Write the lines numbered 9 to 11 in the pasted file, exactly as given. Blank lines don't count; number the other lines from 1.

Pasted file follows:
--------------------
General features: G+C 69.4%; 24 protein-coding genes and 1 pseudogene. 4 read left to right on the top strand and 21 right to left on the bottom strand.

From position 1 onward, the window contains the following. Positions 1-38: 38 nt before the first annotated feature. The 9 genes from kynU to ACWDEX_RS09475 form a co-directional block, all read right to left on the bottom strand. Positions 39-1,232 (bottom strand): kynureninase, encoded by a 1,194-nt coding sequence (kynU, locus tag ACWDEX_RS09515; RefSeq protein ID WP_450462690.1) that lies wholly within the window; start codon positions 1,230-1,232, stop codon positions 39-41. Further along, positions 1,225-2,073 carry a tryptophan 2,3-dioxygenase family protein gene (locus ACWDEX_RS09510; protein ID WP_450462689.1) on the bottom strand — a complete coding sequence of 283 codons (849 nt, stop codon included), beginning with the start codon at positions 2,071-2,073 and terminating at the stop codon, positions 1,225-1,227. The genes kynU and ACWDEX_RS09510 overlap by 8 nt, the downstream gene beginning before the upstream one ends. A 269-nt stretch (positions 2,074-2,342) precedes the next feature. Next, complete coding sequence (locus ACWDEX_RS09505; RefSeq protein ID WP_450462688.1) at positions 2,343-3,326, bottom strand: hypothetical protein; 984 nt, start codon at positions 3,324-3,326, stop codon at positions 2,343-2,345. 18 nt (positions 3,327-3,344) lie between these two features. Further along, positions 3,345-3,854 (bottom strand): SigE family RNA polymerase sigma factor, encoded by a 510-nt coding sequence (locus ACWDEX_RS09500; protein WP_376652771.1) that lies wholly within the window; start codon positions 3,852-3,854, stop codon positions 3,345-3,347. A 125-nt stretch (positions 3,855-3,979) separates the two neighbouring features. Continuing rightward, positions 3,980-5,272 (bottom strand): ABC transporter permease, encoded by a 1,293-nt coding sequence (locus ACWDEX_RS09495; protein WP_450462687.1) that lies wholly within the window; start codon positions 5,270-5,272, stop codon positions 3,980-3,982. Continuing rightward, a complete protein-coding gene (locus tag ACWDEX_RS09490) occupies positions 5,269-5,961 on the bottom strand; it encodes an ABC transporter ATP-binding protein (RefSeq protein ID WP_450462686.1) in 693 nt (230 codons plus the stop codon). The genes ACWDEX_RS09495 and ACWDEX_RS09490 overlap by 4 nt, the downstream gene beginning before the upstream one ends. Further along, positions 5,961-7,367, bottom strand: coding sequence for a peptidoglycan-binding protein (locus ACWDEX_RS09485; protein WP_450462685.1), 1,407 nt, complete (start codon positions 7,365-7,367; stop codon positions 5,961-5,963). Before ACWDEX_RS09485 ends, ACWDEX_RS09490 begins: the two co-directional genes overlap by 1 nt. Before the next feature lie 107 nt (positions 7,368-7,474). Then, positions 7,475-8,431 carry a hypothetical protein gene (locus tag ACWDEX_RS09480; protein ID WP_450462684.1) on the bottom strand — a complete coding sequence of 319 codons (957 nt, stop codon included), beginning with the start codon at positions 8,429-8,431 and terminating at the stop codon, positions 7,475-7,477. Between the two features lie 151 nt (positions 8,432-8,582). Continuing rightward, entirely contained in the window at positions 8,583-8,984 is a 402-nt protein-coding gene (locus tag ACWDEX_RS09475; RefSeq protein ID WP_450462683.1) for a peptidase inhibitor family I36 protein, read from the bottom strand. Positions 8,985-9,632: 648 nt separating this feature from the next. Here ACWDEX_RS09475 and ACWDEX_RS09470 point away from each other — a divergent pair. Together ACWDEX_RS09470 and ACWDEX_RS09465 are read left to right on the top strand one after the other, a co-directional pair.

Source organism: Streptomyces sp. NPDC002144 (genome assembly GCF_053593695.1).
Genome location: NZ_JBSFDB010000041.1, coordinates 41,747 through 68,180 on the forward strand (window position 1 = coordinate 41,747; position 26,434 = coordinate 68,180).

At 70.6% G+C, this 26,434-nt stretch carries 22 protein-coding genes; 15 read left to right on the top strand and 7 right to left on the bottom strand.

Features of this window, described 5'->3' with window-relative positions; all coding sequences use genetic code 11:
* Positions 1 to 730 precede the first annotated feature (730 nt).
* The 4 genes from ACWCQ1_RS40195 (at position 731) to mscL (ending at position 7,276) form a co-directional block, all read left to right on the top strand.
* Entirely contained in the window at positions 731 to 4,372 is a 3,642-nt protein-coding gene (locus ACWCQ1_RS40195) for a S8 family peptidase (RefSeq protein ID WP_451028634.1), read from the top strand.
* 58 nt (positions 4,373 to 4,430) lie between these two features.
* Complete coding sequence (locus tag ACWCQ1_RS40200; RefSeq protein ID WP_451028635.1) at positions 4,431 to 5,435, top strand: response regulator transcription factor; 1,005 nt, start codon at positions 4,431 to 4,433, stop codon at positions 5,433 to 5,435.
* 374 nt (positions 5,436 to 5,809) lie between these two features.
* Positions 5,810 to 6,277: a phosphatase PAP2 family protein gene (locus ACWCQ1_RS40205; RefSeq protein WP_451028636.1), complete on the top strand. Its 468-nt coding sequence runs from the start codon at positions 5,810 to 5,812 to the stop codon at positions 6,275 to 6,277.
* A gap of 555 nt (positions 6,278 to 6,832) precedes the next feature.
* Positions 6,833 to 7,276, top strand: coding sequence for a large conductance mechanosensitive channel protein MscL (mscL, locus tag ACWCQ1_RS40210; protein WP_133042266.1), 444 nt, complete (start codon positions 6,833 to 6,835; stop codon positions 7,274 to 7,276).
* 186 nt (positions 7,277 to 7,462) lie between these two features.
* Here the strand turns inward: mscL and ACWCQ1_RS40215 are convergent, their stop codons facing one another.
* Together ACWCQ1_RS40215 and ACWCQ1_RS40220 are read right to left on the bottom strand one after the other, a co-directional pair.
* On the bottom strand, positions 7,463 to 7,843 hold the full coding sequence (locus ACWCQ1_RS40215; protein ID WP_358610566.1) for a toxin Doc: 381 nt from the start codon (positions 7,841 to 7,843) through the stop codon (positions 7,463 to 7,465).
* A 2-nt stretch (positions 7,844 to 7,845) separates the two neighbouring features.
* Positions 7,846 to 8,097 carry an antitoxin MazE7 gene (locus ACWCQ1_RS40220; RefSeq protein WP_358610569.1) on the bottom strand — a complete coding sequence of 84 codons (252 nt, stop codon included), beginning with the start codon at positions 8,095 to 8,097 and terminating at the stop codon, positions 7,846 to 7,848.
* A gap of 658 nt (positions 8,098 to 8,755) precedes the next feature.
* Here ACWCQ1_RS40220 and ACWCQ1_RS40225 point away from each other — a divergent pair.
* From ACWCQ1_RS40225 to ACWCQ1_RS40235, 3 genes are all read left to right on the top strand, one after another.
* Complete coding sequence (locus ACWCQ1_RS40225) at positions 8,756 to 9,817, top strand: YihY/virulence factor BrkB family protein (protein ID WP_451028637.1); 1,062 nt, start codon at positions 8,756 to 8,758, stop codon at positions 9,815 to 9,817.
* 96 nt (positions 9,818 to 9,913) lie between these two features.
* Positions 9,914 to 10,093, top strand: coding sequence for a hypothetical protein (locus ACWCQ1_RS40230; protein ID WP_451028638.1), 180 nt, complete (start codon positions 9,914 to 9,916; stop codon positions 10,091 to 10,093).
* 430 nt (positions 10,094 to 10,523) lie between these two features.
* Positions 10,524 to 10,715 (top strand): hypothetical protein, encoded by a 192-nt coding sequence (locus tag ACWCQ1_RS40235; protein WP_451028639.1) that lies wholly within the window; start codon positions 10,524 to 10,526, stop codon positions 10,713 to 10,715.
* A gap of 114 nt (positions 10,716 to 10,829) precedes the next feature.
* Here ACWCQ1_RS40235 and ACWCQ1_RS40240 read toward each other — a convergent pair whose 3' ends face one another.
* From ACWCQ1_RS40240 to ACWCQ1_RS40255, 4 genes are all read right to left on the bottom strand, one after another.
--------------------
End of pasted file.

* Entirely contained in the window at positions 731 to 4,372 is a 3,642-nt protein-coding gene (locus ACWCQ1_RS40195) for a S8 family peptidase (RefSeq protein ID WP_451028634.1), read from the top strand.
* 58 nt (positions 4,373 to 4,430) lie between these two features.
* Complete coding sequence (locus tag ACWCQ1_RS40200; RefSeq protein ID WP_451028635.1) at positions 4,431 to 5,435, top strand: response regulator transcription factor; 1,005 nt, start codon at positions 4,431 to 4,433, stop codon at positions 5,433 to 5,435.